I thought I'd share this story with you folks.
My folks retired out to rural Alberta in 1998 and have made a new number of friends acquaintances since that time. One of these acquaintances is an older gentleman, Garfield Johnston, a Canadian veteran of the Second World War. Garfield served with the Canadian infantry in northwest Europe and was injured in Holland in November 1944 and did not see action again. Garfield's older brother Wilson also served, but was not so fortunate as he was killed in action near Maldegem, Belgium on September 19, 1944. He is buried at Adegem Canadian War Cemetery east of Bruges. Garfield nor, if I recall correctly, any of the family, has ever visited his brother's gravesite.
Last summer my parents took our entire family out to Europe on a 3-week holiday to celebrate their 50th wedding anniversary. We started the trip with a two-day visit to Ypres Belgium to visit the Great War battlefields of the Salient. My parents had promised Garfield that we would visit his brother's grave on his behalf and take some snapshots and such, which we did of course.
I have attached a couple of the processed snapshots that I pulled together on our return to Canada, the second being a compilation of information I was able to pull from the web about Garfield's brother, including mapping images showing the location of a rapids named after Wilson (the Province of Manitoba has a "program" where they name geographic features after veterans who died in the service of their country).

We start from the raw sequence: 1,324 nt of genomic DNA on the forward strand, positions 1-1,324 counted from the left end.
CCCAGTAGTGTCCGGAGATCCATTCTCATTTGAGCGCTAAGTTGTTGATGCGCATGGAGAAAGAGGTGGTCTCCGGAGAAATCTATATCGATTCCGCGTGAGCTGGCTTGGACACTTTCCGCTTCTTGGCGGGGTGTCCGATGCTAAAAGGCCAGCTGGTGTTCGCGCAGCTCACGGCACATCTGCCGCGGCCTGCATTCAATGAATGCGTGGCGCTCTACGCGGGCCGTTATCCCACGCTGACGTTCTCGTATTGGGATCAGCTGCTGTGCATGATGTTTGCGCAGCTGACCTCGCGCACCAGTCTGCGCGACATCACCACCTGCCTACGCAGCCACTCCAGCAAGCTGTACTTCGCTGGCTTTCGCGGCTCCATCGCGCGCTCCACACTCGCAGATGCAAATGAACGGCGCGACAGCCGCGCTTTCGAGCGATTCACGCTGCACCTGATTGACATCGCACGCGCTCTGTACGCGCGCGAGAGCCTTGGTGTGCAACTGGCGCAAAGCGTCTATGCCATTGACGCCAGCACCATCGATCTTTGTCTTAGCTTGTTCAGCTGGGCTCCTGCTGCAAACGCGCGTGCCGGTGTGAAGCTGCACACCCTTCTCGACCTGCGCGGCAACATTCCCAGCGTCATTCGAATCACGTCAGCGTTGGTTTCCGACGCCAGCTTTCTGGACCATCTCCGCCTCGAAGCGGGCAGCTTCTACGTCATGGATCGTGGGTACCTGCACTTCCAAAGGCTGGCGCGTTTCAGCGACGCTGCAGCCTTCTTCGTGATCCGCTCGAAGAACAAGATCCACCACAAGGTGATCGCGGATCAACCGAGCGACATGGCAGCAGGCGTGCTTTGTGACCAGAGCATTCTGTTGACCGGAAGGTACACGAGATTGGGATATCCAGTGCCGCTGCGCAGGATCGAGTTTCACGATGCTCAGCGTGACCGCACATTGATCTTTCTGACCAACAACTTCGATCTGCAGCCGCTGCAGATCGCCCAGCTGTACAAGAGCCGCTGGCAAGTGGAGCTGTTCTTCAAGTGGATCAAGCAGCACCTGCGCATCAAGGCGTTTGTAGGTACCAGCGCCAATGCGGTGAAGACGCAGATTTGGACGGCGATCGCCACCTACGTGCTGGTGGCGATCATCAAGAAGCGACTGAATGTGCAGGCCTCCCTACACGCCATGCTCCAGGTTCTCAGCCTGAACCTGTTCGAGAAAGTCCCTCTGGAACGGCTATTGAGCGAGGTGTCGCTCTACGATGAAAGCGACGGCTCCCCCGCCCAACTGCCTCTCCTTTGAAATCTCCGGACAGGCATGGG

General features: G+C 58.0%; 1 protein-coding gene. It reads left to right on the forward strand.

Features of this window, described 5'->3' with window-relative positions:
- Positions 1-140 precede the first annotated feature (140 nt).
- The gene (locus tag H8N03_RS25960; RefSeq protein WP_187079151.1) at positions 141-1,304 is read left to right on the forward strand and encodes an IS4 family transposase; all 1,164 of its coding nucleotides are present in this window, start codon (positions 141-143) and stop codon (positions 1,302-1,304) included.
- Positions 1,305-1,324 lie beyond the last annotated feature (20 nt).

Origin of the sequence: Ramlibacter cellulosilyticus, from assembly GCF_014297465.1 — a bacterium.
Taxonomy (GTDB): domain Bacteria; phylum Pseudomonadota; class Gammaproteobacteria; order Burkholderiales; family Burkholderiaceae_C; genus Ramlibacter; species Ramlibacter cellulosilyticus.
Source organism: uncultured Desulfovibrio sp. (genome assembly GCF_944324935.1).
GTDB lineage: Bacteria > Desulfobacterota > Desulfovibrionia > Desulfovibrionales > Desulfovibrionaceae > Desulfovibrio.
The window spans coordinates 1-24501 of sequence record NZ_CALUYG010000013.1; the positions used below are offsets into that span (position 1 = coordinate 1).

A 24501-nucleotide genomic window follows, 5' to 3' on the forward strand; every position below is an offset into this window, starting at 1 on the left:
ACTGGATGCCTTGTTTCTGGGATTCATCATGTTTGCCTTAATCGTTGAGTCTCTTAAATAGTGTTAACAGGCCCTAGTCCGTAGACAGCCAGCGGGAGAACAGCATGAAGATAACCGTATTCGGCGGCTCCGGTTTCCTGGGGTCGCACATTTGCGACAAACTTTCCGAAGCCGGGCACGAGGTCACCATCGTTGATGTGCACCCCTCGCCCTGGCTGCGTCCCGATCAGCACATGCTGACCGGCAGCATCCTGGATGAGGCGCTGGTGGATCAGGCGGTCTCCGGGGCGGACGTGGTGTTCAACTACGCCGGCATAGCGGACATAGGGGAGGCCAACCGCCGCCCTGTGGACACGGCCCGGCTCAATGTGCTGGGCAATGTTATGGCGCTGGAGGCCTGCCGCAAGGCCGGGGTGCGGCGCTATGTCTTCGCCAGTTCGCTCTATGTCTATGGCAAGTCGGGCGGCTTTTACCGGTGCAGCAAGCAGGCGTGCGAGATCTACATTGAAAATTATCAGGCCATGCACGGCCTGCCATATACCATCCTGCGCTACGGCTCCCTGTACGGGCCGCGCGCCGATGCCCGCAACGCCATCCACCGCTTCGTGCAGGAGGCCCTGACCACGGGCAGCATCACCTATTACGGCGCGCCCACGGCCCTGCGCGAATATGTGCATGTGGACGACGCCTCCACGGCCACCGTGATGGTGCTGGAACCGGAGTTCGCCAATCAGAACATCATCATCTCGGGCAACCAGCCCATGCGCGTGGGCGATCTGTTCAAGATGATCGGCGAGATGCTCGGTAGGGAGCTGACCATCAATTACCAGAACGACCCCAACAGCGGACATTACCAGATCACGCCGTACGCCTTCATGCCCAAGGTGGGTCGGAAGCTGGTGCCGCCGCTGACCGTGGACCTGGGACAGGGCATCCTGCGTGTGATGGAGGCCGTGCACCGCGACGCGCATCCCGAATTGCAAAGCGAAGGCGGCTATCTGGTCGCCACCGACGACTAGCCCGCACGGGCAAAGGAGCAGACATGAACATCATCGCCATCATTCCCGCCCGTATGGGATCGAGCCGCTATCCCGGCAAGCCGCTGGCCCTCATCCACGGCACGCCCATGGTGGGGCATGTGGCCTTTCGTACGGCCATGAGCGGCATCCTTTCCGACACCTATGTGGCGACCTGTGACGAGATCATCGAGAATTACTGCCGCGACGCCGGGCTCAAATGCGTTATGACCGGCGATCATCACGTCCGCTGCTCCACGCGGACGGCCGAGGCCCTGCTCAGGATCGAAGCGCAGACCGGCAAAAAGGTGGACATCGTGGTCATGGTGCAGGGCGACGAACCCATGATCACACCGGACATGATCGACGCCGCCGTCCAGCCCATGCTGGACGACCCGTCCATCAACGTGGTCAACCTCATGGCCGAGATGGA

In addition to these and some other photographs, we pressed a sprig of the Russian Sage (purple flowers in photo) from Wilson's grave as well as some fallen maple leaves we found at the cemetery and my parents presented these all to Garfield last September. He was, as one would expect, greatly appreciative of all that we what we had done and so I figured that was the end of the story. But not quite.
My Dad and my two boys (who were out visiting the grandparents for a couple of weeks), bumped into Garfield last week at a shop in town. Garfield spoke about the photographs and told my Dad that word got out about them, that a local woman had them matted and framed for Garfield, and that they are hanging on the walls of his home. Great, but it gets even better.
It turns out that this same woman is flying Garfield out to Holland this September, at her own expense, so that he may participate in an anniversary ceremony at a town that he helped liberate in 1944. And, she is arranging for a car and driver to drive him down to Adegem so that he can visit his brother's grave after all these years. All because of a photograph.